Jonathan Demme, 1984
Hi, I’ve got a tape I want to play. Panning up from his white tennis shoes, David Byrne seems more square than rockstar. Frontman of Talking Heads, Byrne waltzes onto the screen to perform a stripped-back version of ‘Psycho Killer’; the bare stage and his oversized attire making the scene resemble a high school talent show, a maths teacher seizing hold of an acoustic guitar and portable tape player. With each song the stage becomes more crowded. Other musicians trickle in, stagehands set up mic stands and wheel out drum kits, until, by the fourth song on the set-list, every member of the band has convened.
As a concert film, Stop Making Sense boasts unparalleled originality. However, one does question what exactly the show is at times. A gig? Conceptual art performance? Off-broadway theatre production? During ‘Once in a Lifetime’, you could easily mistake the spectacle for some ecclesiastical convention—the audience, or rather congregation, in witness to the profferings of the Talking Heads megachurch. Yet it is precisely this inventive and diverse display that makes the film so visually and aurally arresting.
Byrne, who spends most of the show drenched with sweat, is formidable. His classically handsome and angular face contorts and shudders, his eyes wide and crazed. Flailing, quivering and gyrating to every beat, illustrating every lyric, his body—as if controlled by some extraneous force— is flung across the stage; he hobbles, careers around drum kits, and for a peculiarly tender moment in ‘This Must Be the Place’, partakes in a pas de deux with a floor lamp. It seems for Byrne the show is not merely a concert, but a cardio exercise program, each song assigned a routine of aerobics and sprinting. This choreography, performed by the frontman and band alike, is augmented by lighting. Flirting between colour and position, lights illuminate from every direction. This parade is announced in a flourish of blue, red and white, as shadows of the band—like those cast by a handheld light during ‘Girlfriend is Better’—frisk across the back of the stage enormous and disembodied. This particular song, perhaps most famous for the debut of Byrne’s big suit, is a paragon of the show’s oddball exuberance. The suit itself quite literally hangs off his body, vast swathes of fabric suspended by a girdle and webbed shoulder pads. As he moves, the suit sways with such exaggerated undulation that the result is at once cartoonish and effortlessly suave. In the song that follows this, Byrne unbuttons his jacket. Adopting the air of a commander, he slides his hands into his pockets and saunters around the stage; he is an overseer of precise and beguiling entertainment.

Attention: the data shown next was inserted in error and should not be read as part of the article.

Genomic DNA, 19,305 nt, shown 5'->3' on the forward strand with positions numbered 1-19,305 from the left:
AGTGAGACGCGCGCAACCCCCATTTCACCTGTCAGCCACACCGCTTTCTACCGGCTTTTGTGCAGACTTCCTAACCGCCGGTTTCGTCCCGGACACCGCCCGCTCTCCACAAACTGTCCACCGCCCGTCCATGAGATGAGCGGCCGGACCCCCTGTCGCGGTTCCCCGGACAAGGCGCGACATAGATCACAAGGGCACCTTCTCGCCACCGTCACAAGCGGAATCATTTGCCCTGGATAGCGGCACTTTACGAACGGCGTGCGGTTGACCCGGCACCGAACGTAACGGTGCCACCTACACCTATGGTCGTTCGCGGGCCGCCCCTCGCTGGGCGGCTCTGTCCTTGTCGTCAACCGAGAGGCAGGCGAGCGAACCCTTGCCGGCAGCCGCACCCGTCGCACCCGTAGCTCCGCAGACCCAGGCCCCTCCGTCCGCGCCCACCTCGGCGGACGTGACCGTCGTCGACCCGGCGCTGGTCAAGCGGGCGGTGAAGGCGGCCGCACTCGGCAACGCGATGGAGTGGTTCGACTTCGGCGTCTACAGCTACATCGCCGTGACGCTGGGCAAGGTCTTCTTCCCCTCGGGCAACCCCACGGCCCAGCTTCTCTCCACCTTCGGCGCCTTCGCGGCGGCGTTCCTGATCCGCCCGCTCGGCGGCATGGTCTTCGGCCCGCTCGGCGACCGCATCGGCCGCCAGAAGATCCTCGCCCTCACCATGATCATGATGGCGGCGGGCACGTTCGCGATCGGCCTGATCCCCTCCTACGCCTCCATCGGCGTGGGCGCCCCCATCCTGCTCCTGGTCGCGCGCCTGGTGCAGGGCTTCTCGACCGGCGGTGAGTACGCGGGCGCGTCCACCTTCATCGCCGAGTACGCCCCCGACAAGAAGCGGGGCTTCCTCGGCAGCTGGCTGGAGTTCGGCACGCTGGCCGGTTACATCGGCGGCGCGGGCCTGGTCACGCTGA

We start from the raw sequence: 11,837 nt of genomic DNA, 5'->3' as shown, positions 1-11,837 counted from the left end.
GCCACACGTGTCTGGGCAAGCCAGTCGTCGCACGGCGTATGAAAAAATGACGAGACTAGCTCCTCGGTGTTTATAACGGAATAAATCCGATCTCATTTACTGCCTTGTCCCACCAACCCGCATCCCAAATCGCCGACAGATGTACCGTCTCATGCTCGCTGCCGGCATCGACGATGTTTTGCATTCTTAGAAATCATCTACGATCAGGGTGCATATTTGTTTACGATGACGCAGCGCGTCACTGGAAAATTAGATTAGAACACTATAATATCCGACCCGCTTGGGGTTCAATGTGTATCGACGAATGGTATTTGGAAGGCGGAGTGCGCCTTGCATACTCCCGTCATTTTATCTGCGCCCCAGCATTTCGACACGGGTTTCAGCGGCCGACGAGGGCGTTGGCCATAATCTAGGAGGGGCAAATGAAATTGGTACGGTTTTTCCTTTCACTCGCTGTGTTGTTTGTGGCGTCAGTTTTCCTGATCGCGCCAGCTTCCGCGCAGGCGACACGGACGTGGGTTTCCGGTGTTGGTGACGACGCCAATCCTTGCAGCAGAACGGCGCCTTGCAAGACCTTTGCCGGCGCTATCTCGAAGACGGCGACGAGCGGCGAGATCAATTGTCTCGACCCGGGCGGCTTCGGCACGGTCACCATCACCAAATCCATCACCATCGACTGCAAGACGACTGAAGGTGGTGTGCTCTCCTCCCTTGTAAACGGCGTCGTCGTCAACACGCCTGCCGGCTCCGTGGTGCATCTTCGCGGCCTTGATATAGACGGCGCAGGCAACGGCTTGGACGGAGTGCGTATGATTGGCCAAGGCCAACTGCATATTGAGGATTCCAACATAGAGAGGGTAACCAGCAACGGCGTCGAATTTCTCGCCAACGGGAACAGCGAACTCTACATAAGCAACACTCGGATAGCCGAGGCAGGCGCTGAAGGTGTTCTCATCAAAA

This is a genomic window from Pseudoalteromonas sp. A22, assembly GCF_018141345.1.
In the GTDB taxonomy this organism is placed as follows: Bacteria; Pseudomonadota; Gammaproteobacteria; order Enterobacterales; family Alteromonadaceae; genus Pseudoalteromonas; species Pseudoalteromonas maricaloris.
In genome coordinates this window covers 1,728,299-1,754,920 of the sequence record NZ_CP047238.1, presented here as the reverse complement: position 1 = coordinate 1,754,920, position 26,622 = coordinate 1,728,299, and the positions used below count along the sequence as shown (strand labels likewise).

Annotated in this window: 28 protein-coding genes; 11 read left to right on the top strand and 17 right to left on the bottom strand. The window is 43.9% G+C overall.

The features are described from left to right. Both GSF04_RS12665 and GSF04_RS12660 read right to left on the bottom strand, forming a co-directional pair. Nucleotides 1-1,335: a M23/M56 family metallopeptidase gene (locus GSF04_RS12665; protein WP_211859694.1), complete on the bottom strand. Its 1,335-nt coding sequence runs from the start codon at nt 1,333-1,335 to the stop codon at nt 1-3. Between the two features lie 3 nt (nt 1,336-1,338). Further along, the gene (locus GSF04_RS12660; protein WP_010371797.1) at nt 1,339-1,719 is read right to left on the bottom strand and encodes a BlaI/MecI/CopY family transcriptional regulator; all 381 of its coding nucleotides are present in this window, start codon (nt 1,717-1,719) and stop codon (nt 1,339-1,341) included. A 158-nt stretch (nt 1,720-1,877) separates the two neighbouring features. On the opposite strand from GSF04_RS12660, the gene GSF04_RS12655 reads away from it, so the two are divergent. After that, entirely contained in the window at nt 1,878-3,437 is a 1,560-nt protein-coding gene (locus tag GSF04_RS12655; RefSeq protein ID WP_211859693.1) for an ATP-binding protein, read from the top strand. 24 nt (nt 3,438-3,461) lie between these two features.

Launching into each song with relish, the band are acutely aware of their brilliance. Byrne struggles to suppress a perpetual smile, bassist Tina Weymouth dances with vocalists Lynn Mabry and Ednah Holt, whilst percussionist and promoter of unadulterated enthusiasm, Steve Scales, cavorts from one instrument to another. The band are not coy but never arrogant either. Indeed, what pervades the show is an innate earnestness, a genuine appreciation for the music, camaraderie and delight experienced up on stage. This joviality is infectious, and alongside the carefully considered set-list, prohibits the show from ever reaching a plateau. If Byrne’s idiosyncrasies are characterised by staccato, spasmodic motion, then the film itself moves towards its crescendo with celebratory ease.
Stop Making Sense is a masterful demonstration of showmanship. The performances, which extend beyond the music, are so memorable and infused with such unbridled passion that the result is inimitable euphoria. Possessing a frenetic, hypnotic, and ultimately very touching purity, the film is exhilarating and never feels contrived. It is sublime. Does anybody have any questions?